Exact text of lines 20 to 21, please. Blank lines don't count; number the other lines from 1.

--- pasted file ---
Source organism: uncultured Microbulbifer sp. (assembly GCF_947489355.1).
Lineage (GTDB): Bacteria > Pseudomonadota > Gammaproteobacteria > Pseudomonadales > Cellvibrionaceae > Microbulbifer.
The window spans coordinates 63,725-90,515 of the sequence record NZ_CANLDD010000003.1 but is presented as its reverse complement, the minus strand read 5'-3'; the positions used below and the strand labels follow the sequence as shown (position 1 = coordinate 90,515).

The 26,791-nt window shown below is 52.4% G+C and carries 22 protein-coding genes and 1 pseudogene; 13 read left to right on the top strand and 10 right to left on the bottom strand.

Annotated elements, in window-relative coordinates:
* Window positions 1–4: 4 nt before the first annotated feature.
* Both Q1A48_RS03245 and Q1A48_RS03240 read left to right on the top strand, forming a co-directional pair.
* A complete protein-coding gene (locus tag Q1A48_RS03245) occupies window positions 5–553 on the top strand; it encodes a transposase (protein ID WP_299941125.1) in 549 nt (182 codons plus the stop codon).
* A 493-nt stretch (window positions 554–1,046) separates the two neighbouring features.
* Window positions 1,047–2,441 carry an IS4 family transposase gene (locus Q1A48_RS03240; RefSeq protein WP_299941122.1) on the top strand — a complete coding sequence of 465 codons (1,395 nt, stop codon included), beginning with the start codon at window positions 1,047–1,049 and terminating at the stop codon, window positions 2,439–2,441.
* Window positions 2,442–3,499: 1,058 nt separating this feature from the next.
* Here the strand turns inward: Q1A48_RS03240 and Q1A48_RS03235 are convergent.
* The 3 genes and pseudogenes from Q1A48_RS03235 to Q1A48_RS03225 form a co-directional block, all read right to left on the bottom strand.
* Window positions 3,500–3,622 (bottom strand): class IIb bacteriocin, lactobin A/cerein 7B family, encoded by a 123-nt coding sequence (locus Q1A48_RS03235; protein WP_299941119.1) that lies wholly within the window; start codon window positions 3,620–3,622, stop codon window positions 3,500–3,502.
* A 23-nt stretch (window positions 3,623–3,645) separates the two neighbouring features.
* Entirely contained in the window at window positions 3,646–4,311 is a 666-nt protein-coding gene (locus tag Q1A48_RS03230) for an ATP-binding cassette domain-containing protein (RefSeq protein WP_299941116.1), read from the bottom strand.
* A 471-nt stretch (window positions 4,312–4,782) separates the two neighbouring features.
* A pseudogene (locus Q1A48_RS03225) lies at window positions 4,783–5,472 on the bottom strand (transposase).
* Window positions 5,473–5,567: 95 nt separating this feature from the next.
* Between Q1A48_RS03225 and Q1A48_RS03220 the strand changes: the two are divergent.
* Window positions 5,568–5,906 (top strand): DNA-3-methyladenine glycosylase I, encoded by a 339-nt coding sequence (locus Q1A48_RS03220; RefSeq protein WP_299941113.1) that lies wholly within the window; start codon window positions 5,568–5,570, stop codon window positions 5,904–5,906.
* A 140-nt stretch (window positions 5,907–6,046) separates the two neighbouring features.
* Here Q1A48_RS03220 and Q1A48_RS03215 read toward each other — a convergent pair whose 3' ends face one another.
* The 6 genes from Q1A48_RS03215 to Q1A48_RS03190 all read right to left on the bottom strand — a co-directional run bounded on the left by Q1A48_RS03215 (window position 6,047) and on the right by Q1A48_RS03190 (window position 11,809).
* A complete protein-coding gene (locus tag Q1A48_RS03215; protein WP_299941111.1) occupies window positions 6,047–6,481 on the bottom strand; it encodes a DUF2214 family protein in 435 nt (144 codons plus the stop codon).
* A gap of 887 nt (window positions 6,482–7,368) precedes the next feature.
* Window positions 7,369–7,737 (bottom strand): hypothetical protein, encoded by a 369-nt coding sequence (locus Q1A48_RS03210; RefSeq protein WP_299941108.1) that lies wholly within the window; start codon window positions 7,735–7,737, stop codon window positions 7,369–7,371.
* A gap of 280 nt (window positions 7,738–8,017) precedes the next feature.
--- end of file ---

* Between Q1A48_RS03225 and Q1A48_RS03220 the strand changes: the two are divergent.
* Window positions 5,568–5,906 (top strand): DNA-3-methyladenine glycosylase I, encoded by a 339-nt coding sequence (locus Q1A48_RS03220; RefSeq protein WP_299941113.1) that lies wholly within the window; start codon window positions 5,568–5,570, stop codon window positions 5,904–5,906.